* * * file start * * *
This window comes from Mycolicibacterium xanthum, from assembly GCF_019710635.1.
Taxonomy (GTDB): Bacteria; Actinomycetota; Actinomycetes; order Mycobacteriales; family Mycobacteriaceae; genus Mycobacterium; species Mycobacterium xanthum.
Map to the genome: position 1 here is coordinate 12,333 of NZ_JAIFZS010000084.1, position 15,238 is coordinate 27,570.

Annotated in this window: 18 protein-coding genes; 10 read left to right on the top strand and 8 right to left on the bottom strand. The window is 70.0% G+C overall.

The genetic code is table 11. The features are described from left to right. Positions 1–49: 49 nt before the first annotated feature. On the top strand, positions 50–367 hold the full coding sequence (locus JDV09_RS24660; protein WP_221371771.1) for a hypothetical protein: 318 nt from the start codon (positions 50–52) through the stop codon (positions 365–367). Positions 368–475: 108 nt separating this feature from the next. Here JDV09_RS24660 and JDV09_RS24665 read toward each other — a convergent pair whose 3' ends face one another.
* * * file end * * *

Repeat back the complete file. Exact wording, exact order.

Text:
This window comes from Mycolicibacterium xanthum, from assembly GCF_019710635.1.
Taxonomy (GTDB): Bacteria; Actinomycetota; Actinomycetes; order Mycobacteriales; family Mycobacteriaceae; genus Mycobacterium; species Mycobacterium xanthum.
Map to the genome: position 1 here is coordinate 12,333 of NZ_JAIFZS010000084.1, position 15,238 is coordinate 27,570.

Annotated in this window: 18 protein-coding genes; 10 read left to right on the top strand and 8 right to left on the bottom strand. The window is 70.0% G+C overall.

The genetic code is table 11. The features are described from left to right. Positions 1–49: 49 nt before the first annotated feature. On the top strand, positions 50–367 hold the full coding sequence (locus JDV09_RS24660; protein WP_221371771.1) for a hypothetical protein: 318 nt from the start codon (positions 50–52) through the stop codon (positions 365–367). Positions 368–475: 108 nt separating this feature from the next. Here JDV09_RS24660 and JDV09_RS24665 read toward each other — a convergent pair whose 3' ends face one another.